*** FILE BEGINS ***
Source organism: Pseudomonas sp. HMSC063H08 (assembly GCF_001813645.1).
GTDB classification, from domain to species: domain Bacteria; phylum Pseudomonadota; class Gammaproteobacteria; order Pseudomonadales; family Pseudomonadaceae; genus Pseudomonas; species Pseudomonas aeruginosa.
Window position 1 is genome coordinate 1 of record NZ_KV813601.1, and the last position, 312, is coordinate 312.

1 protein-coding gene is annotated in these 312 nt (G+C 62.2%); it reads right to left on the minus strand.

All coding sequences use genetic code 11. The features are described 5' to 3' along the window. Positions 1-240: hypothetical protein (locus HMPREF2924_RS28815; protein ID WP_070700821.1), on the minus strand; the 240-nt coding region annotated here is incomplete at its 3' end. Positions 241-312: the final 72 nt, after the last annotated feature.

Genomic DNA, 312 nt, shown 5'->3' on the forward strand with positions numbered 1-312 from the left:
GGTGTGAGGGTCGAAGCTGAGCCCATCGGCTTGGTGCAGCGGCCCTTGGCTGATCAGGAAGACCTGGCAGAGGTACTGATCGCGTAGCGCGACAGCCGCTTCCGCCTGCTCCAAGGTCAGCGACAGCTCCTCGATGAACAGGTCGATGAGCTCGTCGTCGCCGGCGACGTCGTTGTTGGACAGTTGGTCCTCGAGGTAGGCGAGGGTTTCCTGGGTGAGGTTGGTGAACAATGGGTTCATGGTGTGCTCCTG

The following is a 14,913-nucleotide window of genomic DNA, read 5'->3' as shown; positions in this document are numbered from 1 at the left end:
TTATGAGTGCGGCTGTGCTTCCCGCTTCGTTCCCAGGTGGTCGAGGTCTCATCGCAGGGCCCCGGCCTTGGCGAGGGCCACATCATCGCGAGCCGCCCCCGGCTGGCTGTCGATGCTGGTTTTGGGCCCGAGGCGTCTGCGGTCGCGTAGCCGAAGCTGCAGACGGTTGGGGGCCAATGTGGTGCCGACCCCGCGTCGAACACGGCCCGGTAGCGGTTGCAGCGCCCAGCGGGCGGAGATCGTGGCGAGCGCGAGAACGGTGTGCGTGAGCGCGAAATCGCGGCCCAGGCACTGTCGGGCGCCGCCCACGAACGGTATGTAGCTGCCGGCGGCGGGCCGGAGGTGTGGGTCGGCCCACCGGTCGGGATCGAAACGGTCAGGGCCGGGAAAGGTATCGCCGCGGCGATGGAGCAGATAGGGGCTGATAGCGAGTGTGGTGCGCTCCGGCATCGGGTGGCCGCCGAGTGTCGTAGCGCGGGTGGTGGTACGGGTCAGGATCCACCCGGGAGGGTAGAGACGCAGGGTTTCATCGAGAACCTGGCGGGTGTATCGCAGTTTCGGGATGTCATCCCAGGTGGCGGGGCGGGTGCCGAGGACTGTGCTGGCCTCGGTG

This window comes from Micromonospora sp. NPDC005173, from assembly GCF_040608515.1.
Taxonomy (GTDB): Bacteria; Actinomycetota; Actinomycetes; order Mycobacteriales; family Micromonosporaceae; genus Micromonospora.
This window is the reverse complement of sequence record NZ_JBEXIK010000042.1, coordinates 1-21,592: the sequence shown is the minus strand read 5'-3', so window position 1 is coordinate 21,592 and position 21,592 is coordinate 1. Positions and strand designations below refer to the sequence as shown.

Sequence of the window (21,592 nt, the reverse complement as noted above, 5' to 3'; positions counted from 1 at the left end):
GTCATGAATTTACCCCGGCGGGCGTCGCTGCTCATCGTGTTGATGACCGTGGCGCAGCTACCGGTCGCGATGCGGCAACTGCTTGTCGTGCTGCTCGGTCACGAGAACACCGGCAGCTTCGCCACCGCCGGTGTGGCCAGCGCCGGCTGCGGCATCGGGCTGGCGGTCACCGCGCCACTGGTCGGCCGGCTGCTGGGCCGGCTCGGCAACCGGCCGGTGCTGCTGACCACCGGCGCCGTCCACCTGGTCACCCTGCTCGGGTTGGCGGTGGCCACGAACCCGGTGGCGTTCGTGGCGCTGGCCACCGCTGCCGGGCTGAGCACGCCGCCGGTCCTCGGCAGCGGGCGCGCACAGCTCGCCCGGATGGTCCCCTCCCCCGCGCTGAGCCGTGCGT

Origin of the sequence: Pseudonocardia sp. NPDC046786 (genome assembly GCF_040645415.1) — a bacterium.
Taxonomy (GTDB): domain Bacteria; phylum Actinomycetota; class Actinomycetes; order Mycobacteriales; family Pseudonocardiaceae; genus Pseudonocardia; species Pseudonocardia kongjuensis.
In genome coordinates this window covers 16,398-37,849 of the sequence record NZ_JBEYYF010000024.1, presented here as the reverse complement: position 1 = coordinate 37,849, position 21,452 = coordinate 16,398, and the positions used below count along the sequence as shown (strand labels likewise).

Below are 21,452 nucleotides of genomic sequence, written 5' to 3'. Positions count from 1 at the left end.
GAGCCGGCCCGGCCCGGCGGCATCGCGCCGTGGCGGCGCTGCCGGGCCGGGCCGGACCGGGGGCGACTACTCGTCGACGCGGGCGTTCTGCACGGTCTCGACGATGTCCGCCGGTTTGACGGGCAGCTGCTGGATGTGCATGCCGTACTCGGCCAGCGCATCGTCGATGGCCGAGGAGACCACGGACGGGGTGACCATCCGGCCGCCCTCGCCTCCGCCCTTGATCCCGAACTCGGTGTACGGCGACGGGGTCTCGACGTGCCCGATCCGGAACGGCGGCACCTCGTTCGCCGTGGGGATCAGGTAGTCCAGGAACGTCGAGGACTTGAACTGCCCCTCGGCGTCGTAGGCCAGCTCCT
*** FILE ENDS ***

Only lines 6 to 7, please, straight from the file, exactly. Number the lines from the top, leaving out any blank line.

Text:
Genomic DNA, 312 nt, shown 5'->3' on the forward strand with positions numbered 1-312 from the left:
GGTGTGAGGGTCGAAGCTGAGCCCATCGGCTTGGTGCAGCGGCCCTTGGCTGATCAGGAAGACCTGGCAGAGGTACTGATCGCGTAGCGCGACAGCCGCTTCCGCCTGCTCCAAGGTCAGCGACAGCTCCTCGATGAACAGGTCGATGAGCTCGTCGTCGCCGGCGACGTCGTTGTTGGACAGTTGGTCCTCGAGGTAGGCGAGGGTTTCCTGGGTGAGGTTGGTGAACAATGGGTTCATGGTGTGCTCCTG